On a principle level, since Section 57 of the Copyright Act, 1957 appears to provide for moral rights in perpetuity, this begs the question of how such rights would be enforced after the expiry of the term of the original legal representatives. Could moral rights, a principally unassignable right, be inherited by successive generations of legal representatives of the author? With the passage of time, such a paradigm runs the risk of random/arbitrary exercise of the right.
Legal representatives, as inheritors of the estate, also have a vested interest in maximizing the economic returns from a work. Given that Section 57 provides that the legal representative “may” exercise the moral right, they may exercise this discretion by choosing not to enforce the right as well. Pursuing such litigation would be time-consuming, costly and not financially lucrative, as remedies granted in such cases are usually injunctive relief or nominal damages. Considering that most intellectual property disputes are resolved by way of settlement, legal representatives motivated by economic incentives may also chose to aggressively pursue violations in the hopes of monetary settlements that enhance the receivables from the work. In such a scenario, courts should be allowed a certain level of supervisory jurisdiction and the right to entertain applications from interested parties that are more invested in protecting the moral rights in the work, which may include family members or collaborators, members of the author’s field, cultural organizations or institutions such as copyright societies etc. Mira T. Sundara Rajan, in her writings on this topic, had even proposed a domaine public payant scheme to finance a supervisory system which would be more qualified to proactively protect the integrity of the works of deceased authors.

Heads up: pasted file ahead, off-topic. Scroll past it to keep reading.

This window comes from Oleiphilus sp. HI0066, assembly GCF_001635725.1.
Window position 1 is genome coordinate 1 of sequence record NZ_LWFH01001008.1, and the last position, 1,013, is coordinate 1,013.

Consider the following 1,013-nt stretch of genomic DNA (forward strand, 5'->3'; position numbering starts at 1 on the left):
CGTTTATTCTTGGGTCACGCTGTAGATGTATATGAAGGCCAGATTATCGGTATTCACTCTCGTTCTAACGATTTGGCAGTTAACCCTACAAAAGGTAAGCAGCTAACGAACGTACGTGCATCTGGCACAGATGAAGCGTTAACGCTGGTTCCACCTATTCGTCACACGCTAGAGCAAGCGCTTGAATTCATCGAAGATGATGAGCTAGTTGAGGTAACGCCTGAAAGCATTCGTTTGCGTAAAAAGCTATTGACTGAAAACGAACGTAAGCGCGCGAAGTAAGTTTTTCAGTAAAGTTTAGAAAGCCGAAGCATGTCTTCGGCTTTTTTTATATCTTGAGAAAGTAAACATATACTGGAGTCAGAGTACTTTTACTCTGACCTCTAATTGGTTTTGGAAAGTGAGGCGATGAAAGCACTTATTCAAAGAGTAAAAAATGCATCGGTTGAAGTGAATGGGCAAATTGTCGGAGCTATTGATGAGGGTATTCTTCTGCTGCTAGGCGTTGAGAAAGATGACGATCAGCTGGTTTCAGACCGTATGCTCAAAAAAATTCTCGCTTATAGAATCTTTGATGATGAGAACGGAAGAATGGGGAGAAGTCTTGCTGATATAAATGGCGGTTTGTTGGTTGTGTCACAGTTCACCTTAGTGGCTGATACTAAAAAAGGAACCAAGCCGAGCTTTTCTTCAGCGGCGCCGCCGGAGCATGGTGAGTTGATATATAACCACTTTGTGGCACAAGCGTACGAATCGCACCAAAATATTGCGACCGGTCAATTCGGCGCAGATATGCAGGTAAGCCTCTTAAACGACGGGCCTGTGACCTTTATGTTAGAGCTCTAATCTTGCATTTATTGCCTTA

The Way Forward
Given the non-economic nature of the moral right to integrity, in the absence of a strong personal connection with the work, it is unlikely that moral rights would be preserved by legal representatives as vehemently or as accurately as they would have been by the original author. Mac Miller’s first posthumous album ‘Circles’, was finished by his producer with whom he had extensively collaborated in the past, and as a result authentically represented and adhered to his vision. However, further work by persons not necessarily familiar with his style, runs the risk of compromising on his artistic integrity to appeal to a more mainstream audience and monetize the nostalgia of his enormous fan base.
Considering the recent Union Budget has increased allocation to the intellectual property ecosystem by 15% to inter alia strengthen IPR management, the State may consider devising mechanisms to fund the protection of moral rights in culturally significant works. In light of the same, appropriate guidelines and rules for the exercise of Section 57 should be issued to address the concerns highlighted above. As society as a whole has an interest in the uncorrupted intended message of an author, especially of those no longer capable of creating further works or defending their existing works, the protection of such rights is all the more important.